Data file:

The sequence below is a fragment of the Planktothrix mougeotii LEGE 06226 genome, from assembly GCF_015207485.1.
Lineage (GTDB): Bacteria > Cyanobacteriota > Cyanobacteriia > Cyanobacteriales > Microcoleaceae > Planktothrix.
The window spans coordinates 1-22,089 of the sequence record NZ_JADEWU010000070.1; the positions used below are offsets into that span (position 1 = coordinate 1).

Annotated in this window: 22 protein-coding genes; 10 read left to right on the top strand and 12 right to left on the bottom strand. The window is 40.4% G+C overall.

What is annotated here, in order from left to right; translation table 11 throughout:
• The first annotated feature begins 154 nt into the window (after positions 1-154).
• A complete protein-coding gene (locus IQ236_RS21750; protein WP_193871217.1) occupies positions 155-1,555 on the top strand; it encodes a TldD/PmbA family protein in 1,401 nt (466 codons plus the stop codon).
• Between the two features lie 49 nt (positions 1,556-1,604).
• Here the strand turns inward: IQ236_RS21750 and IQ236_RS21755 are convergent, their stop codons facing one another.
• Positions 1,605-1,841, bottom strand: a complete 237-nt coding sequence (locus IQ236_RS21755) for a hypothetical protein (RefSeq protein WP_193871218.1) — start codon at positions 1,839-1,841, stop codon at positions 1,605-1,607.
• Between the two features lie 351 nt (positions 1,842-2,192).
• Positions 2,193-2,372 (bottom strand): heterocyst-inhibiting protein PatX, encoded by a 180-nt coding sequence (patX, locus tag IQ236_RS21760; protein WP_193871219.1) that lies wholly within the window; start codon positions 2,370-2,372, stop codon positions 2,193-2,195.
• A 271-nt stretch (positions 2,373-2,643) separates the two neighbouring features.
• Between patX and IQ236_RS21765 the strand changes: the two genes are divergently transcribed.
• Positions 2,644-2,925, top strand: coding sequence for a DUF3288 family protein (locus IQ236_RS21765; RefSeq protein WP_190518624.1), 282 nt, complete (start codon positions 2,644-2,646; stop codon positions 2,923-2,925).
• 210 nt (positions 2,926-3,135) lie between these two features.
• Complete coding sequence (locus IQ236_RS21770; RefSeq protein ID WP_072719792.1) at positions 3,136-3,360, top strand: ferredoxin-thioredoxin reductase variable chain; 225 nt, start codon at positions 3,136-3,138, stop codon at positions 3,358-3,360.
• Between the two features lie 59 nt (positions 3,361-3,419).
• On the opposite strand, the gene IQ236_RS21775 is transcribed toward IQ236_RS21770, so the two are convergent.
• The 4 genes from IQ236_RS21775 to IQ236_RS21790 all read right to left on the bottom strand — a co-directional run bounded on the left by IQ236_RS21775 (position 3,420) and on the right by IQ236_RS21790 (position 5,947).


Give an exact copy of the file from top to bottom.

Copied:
The sequence below is a fragment of the Planktothrix mougeotii LEGE 06226 genome, from assembly GCF_015207485.1.
Lineage (GTDB): Bacteria > Cyanobacteriota > Cyanobacteriia > Cyanobacteriales > Microcoleaceae > Planktothrix.
The window spans coordinates 1-22,089 of the sequence record NZ_JADEWU010000070.1; the positions used below are offsets into that span (position 1 = coordinate 1).

Annotated in this window: 22 protein-coding genes; 10 read left to right on the top strand and 12 right to left on the bottom strand. The window is 40.4% G+C overall.

What is annotated here, in order from left to right; translation table 11 throughout:
• The first annotated feature begins 154 nt into the window (after positions 1-154).
• A complete protein-coding gene (locus IQ236_RS21750; protein WP_193871217.1) occupies positions 155-1,555 on the top strand; it encodes a TldD/PmbA family protein in 1,401 nt (466 codons plus the stop codon).
• Between the two features lie 49 nt (positions 1,556-1,604).
• Here the strand turns inward: IQ236_RS21750 and IQ236_RS21755 are convergent, their stop codons facing one another.
• Positions 1,605-1,841, bottom strand: a complete 237-nt coding sequence (locus IQ236_RS21755) for a hypothetical protein (RefSeq protein WP_193871218.1) — start codon at positions 1,839-1,841, stop codon at positions 1,605-1,607.
• Between the two features lie 351 nt (positions 1,842-2,192).
• Positions 2,193-2,372 (bottom strand): heterocyst-inhibiting protein PatX, encoded by a 180-nt coding sequence (patX, locus tag IQ236_RS21760; protein WP_193871219.1) that lies wholly within the window; start codon positions 2,370-2,372, stop codon positions 2,193-2,195.
• A 271-nt stretch (positions 2,373-2,643) separates the two neighbouring features.
• Between patX and IQ236_RS21765 the strand changes: the two genes are divergently transcribed.
• Positions 2,644-2,925, top strand: coding sequence for a DUF3288 family protein (locus IQ236_RS21765; RefSeq protein WP_190518624.1), 282 nt, complete (start codon positions 2,644-2,646; stop codon positions 2,923-2,925).
• 210 nt (positions 2,926-3,135) lie between these two features.
• Complete coding sequence (locus IQ236_RS21770; RefSeq protein ID WP_072719792.1) at positions 3,136-3,360, top strand: ferredoxin-thioredoxin reductase variable chain; 225 nt, start codon at positions 3,136-3,138, stop codon at positions 3,358-3,360.
• Between the two features lie 59 nt (positions 3,361-3,419).
• On the opposite strand, the gene IQ236_RS21775 is transcribed toward IQ236_RS21770, so the two are convergent.
• The 4 genes from IQ236_RS21775 to IQ236_RS21790 all read right to left on the bottom strand — a co-directional run bounded on the left by IQ236_RS21775 (position 3,420) and on the right by IQ236_RS21790 (position 5,947).